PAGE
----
The rise in house prices hits double figures for the first time since crunch
Property prices are rising by over 10% a year for the first time since the housing market peaked in June 2007, according to the latest survey by Nationwide.
A 1% rise in April means that property has got more expensive every month since the Bank of England dropped interest rates to a record 0.5% in March last year.
New statistics show that the average British home is now 10.5% more expensive this month than the year previously, at £167,802.
Now, property prices are exactly 10% lower than they were during the peak, although some homes in parts of central London are already above those recorded in the summer of 2007.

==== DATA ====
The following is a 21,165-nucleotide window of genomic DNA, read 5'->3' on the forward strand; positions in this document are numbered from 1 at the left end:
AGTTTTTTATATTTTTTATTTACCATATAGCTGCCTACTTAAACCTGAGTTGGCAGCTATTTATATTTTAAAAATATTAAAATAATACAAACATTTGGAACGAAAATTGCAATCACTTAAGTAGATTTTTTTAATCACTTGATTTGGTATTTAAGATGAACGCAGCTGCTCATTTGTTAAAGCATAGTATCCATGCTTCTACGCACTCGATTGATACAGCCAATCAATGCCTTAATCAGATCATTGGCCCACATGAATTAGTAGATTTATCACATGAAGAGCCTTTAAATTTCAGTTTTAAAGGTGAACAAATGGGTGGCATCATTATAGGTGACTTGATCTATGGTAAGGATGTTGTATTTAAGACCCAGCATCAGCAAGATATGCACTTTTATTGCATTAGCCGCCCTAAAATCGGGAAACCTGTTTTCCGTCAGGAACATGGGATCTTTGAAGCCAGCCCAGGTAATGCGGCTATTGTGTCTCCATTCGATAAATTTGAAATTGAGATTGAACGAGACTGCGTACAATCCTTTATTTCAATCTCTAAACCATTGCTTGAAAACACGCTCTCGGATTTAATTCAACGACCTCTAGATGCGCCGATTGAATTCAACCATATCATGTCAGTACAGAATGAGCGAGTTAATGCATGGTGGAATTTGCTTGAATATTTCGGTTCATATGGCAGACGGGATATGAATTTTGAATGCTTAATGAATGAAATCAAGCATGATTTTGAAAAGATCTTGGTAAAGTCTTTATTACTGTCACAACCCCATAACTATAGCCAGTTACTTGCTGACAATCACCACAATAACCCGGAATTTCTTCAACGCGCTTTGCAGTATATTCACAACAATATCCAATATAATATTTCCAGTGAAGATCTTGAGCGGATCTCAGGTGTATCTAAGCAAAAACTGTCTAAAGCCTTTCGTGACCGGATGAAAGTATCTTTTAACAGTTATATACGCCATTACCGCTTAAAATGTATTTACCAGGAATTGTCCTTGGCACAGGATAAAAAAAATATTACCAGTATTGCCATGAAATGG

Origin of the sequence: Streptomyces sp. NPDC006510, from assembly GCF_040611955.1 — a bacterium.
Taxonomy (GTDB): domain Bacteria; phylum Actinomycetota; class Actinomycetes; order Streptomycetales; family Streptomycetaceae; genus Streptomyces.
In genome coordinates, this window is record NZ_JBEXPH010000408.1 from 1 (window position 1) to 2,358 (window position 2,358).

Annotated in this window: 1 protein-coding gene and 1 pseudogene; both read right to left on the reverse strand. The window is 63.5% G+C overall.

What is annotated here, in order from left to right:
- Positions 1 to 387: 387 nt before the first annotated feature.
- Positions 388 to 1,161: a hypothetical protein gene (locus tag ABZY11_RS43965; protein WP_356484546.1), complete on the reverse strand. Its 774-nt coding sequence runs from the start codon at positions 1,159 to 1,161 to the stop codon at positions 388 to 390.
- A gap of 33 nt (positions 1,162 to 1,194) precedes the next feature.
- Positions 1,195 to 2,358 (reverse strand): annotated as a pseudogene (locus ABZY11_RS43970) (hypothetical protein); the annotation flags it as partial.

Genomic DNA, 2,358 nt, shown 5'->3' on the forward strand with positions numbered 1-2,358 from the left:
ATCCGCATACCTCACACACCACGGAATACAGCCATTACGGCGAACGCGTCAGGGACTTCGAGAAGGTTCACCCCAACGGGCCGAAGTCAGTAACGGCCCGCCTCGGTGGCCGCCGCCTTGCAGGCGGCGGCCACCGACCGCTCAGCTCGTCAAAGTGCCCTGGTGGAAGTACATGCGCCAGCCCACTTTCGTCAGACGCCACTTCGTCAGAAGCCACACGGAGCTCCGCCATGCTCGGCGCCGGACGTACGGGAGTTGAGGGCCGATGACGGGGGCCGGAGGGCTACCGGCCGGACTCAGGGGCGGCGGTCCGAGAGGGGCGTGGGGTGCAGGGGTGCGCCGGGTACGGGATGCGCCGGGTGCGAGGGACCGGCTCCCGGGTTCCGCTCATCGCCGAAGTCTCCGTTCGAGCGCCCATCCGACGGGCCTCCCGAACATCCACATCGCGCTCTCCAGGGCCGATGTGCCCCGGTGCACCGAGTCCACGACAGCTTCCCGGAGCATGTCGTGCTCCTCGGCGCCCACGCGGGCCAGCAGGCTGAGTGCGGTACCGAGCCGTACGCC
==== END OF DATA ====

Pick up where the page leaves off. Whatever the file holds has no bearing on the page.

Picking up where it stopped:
The news has astonished property experts around the country, who believe London will experience the most dramatic recovery because houses for sale are in such short supply.
However, it is unlikely that annual house price inflation will remain in double digit territory over the coming months.
Martin Gahbauer, Nationwide‘s chief economist, said: ‘Given the very strong performance of the house prices from May 2009 onwards, it will take monthly increases in excess of 1% for the annual rate of inflation to be maintained in double digits going forward.’
Other economists also insist that Britain has now reached its ‘high water mark’ for the year.